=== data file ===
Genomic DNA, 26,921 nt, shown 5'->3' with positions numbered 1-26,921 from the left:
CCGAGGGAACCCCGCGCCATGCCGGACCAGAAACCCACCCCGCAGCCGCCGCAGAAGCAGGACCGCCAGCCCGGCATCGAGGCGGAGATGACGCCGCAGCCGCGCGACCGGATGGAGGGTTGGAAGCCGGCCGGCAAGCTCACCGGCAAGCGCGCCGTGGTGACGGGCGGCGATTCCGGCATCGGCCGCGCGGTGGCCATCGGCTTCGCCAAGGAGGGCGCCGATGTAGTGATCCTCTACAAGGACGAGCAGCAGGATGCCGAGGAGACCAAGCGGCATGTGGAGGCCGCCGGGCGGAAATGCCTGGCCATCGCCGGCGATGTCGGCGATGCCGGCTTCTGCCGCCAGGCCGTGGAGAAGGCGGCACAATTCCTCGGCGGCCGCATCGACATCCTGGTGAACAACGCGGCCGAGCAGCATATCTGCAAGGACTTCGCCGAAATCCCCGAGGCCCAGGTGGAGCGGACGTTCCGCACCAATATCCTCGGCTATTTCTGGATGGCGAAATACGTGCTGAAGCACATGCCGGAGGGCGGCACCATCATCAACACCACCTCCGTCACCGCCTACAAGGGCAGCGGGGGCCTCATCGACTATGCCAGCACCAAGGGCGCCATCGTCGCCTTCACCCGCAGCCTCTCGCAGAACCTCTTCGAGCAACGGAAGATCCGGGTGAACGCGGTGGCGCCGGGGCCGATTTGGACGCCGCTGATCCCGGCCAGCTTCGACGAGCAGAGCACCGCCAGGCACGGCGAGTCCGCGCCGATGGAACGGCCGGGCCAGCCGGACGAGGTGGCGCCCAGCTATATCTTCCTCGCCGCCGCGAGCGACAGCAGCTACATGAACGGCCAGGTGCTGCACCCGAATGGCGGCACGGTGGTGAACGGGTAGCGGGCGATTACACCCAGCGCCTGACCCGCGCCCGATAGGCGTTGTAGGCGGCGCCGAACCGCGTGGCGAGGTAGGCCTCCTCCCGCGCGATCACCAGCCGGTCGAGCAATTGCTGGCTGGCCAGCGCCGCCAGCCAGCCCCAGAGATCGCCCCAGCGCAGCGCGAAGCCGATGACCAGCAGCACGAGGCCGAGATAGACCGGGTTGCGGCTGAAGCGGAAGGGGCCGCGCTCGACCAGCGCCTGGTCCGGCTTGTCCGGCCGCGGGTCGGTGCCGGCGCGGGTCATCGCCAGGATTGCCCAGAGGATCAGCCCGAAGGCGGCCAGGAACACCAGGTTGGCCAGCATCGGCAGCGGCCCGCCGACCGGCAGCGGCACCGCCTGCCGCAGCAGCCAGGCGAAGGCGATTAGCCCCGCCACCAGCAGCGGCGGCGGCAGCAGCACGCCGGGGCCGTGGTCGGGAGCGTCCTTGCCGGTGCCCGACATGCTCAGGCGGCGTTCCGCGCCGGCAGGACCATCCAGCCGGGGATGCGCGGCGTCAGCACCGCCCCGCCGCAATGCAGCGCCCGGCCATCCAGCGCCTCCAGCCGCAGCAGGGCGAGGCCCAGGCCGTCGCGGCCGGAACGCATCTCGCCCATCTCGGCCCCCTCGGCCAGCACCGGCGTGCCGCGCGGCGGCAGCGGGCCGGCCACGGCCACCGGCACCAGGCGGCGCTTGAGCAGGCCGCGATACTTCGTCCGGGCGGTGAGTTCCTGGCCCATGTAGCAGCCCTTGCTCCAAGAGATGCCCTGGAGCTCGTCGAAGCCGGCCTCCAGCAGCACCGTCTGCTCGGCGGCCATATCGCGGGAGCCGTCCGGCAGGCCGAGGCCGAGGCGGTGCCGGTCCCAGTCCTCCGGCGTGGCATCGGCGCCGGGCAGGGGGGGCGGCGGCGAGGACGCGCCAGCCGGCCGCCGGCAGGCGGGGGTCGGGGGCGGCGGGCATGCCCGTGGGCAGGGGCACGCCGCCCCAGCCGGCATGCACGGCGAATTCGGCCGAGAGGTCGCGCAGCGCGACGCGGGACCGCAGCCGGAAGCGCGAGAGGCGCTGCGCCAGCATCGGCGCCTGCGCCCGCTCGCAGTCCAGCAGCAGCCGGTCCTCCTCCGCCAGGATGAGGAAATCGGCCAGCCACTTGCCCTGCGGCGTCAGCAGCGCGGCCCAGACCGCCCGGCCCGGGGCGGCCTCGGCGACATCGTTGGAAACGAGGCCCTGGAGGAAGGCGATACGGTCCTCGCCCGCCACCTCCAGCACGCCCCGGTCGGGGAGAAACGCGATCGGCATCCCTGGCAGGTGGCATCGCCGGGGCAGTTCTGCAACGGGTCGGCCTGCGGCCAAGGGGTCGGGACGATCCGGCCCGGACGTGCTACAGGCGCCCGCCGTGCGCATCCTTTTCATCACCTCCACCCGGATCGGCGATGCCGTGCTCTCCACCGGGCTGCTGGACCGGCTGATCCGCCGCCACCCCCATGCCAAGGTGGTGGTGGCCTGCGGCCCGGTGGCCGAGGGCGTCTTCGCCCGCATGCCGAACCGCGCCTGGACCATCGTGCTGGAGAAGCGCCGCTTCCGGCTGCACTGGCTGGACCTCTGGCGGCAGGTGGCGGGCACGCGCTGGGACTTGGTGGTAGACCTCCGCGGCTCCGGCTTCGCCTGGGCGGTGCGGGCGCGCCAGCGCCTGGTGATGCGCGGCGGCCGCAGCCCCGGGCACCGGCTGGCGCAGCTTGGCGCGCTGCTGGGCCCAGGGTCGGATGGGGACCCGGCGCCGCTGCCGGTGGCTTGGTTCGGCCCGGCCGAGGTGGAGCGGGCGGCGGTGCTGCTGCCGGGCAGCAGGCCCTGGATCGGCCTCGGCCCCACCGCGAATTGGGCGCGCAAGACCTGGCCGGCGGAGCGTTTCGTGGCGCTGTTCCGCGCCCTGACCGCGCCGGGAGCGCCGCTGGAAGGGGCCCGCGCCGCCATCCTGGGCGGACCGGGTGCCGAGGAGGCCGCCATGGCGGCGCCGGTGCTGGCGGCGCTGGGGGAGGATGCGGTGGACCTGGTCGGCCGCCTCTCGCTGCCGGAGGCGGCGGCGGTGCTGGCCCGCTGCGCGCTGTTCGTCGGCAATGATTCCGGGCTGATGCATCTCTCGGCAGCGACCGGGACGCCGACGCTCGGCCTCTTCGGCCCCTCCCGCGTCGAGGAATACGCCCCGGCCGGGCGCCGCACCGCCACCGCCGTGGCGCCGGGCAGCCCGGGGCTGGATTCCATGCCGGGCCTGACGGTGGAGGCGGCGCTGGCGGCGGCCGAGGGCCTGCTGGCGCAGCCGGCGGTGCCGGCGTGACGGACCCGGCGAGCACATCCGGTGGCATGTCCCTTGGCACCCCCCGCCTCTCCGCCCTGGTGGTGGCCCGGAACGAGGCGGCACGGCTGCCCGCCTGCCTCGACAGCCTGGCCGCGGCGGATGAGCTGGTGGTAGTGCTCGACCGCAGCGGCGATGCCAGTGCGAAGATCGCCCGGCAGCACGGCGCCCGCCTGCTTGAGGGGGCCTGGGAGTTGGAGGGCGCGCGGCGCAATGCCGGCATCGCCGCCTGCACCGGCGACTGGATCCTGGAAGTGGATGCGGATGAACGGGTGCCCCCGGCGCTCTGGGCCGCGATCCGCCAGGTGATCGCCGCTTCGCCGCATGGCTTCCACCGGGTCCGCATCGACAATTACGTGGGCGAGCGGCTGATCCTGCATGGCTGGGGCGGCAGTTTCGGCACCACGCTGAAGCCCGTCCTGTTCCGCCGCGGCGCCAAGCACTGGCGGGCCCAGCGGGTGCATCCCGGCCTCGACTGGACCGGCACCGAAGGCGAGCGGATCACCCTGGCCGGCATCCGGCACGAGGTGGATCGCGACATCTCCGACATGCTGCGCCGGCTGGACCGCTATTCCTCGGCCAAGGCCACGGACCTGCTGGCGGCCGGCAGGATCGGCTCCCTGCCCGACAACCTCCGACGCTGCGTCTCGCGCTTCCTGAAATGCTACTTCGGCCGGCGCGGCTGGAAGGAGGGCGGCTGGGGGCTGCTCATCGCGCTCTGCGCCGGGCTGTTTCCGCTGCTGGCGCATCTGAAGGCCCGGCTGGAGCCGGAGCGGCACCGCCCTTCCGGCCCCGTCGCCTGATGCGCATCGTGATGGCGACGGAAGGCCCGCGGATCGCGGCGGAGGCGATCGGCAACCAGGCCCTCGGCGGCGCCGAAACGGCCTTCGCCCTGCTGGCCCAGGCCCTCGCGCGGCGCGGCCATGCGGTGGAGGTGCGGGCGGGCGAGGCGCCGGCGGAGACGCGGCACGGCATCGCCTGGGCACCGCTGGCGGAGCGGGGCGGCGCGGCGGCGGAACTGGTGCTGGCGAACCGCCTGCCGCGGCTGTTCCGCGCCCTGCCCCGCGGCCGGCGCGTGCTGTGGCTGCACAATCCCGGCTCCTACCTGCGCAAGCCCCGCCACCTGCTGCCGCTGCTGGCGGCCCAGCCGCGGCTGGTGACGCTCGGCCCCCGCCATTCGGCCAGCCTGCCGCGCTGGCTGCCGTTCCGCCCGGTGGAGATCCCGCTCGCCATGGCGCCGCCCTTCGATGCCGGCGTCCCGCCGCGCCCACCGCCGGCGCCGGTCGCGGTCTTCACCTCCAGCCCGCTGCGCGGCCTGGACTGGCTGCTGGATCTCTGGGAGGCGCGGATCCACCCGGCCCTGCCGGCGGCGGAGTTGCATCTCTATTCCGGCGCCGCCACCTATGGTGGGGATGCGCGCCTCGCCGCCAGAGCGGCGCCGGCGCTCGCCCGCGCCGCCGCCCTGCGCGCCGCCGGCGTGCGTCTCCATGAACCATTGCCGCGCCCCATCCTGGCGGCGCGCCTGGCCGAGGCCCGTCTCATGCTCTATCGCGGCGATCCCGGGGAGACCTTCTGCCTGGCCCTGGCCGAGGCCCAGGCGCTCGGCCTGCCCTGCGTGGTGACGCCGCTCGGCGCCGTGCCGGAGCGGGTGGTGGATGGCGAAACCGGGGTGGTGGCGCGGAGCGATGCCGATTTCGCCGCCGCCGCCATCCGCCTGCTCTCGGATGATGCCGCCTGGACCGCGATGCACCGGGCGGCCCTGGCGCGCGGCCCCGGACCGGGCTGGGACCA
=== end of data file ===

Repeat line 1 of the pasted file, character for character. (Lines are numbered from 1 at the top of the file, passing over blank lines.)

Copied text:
Genomic DNA, 26,921 nt, shown 5'->3' with positions numbered 1-26,921 from the left: